Japan’s Financial Services Agency (FSA) shut down two cryptocurrency exchanges today (March 8), ordering them to suspend operations for a month, as part of a crackdown following the $534 million hack of Coincheck in February.
On the same day, the FSA also issued business improvement orders to five other exchanges, including Coincheck (again), which had already been slapped with a business improvement order in January. This is the first time the FSA has ordered a cryptocurrency exchange to stop operations.
The FSA confirmed that it had ordered two cryptocurrency exchanges, FSHO (Yokohama City) and Bit Station (Nagoya Prefecture), to temporarily halt their operations for a 30-day period starting from March 8.
The FSA noted that FSHO had failed to put in an effective and appropriate system to monitor trading and had not given required training to its employees. Bit Station was suspended after a senior employee allegedly diverted digital currency deposits for his own personal use, showing a serious lack of cybersecurity.
Japan has been hoping to become the cryptocurrency capital of Asia, and perhaps the world. More than 30% of all global bitcoin transactions are conducted in yen, and in April of 2017, the government made Bitcoin legal tender.
In September last year, the FSA started to officially recognize virtual currency exchanges that met their standards, and there are now more than 15 registered virtual currency exchanges in Japan. Korea is also a hub of cryptocurrency activity but tightening regulations there have helped Japan gain ground as a key proponent of virtual currency investment, speculation and trading.
However, on January 26, Coincheck announced that they had been hacked, losing the equivalent of $534 million worth of the cryptocurrency, NEM. The case sent shockwaves through Japan and the cryptocurrency world.
The FSA issued Coincheck with “a business improvement order” just a few days later, on January 29, and ordered a full report on the cause of the hacking and the firm’s plan to pay back customers and prevent further losses by February 13. The FSA even raided the firm. The fact that Coincheck was issued another business improvement order less than a month after the report was submitted does not bode well for the company.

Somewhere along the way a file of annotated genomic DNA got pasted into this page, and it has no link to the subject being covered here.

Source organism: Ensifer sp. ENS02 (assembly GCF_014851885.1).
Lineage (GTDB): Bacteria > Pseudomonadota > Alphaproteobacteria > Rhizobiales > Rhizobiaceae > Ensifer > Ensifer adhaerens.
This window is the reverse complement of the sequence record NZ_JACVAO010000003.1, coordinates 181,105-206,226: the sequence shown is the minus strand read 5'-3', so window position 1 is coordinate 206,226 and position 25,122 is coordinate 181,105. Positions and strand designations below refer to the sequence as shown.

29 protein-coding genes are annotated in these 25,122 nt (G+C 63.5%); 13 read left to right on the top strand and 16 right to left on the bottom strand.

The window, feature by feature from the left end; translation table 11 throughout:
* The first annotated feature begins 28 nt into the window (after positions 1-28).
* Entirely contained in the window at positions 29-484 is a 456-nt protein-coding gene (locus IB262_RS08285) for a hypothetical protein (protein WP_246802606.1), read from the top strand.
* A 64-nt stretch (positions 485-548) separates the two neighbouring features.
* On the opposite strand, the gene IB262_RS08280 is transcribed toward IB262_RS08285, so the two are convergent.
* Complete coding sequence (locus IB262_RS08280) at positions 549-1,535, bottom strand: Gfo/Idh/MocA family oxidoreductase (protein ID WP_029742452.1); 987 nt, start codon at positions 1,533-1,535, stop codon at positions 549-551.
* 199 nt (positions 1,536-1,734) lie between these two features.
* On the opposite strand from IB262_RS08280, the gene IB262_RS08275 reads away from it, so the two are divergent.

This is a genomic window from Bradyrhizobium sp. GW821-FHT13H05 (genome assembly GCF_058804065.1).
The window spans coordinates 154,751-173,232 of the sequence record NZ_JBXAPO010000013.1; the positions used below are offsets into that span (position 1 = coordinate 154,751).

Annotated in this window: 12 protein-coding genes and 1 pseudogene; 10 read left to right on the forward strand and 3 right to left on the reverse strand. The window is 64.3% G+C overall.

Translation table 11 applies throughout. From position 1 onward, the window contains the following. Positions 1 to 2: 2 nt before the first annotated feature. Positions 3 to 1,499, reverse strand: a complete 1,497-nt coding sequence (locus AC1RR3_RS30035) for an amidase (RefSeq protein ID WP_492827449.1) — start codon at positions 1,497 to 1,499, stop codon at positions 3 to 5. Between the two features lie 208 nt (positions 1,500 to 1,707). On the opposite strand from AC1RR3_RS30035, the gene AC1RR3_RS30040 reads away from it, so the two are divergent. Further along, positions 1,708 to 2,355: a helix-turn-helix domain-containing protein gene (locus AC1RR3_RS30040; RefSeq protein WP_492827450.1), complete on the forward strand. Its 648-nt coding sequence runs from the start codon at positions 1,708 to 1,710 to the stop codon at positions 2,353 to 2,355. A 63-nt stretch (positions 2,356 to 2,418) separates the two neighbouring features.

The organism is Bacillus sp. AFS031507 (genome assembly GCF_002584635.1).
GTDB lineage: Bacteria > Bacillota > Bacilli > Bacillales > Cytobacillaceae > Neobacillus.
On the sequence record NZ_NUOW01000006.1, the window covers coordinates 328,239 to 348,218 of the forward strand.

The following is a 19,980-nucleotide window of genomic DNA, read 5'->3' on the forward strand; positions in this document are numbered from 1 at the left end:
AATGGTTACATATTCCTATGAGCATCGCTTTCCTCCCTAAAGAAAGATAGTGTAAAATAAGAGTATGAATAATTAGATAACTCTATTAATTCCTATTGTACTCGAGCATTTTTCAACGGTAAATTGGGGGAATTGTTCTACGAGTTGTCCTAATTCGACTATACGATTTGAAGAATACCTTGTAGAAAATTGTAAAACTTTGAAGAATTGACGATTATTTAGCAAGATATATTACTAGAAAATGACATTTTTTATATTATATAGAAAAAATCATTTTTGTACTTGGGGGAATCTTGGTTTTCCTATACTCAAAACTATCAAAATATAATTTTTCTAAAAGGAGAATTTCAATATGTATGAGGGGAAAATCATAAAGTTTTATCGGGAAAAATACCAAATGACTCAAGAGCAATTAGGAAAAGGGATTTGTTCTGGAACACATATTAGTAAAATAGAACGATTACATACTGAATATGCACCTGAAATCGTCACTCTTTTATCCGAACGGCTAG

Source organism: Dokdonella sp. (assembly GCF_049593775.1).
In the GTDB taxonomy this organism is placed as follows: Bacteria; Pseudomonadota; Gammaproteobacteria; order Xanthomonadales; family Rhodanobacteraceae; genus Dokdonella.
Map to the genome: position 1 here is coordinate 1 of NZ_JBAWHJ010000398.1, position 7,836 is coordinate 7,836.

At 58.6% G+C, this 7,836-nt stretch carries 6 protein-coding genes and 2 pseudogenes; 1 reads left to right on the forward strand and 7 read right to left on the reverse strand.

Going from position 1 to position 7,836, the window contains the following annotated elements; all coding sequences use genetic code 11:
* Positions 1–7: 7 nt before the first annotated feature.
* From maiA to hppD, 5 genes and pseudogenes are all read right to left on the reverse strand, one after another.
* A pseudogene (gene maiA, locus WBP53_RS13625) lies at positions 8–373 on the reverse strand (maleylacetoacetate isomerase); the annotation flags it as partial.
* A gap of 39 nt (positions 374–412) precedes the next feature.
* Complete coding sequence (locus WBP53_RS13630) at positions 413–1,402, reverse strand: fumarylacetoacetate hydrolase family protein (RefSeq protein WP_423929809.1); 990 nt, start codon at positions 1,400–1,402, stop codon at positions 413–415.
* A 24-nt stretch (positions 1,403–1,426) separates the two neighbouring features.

The Coincheck hack was the largest cryptocurrency heist in history. The second largest was also in Japan, in 2014, when $480 million in bitcoin was stolen from Mt. Gox.
It was that fiasco which resulted in Japan eventually issuing new regulations last year, requiring exchanges to obtain the equivalent of a license from the FSA. However, Coincheck — as well as many other exchanges who had been operating before new regulations were introduced — was allowed to continue operating while the agency reviewed their applications.
Thousands of businesses in Japan accept bitcoin, although other alternative currencies have struggled to gain widespread acceptance. bitFlyer, which is now Japan’s main bitcoin exchange, claims more than a million users at present.
The Plus Side Of The Crackdown
The FSA crackdown, while it may spook some aficionados of cryptocurrency, can also be taken as a sign that Japan is hoping to build an environment in which customers feels safe in entrusting their money and virtual money with the exchanges.
J.Maurice, a cryptocurrency expert, specializing in Bitcoin, and the representative director of WIZ K.K. (Tokyo), welcomed the crackdown by the FSA. “We are considering applying for a cryptocurrency exchange license this year so we are following this news with great interest. There was a time when Mark Karpeles, the CEO of Mt.Gox, approached the FSA for advice and they told him to do as he wished since bitcoins were unregulated. Now they [the FSA] are taking steps to make sure that cryptocurrency users are protected.”
He added, “The general public doesn’t buy or sell depending on their confidence in the FSA, but they might choose which exchange to use depending on what the FSA says or does. Would you trust your money to an exchange that the FSA just slapped with a business improvement order?”
He says he’s convinced the steps taken today are ultimately a good thing for Japan’s customers of cryptocurrency exchanges and the cryptocurrency business in general.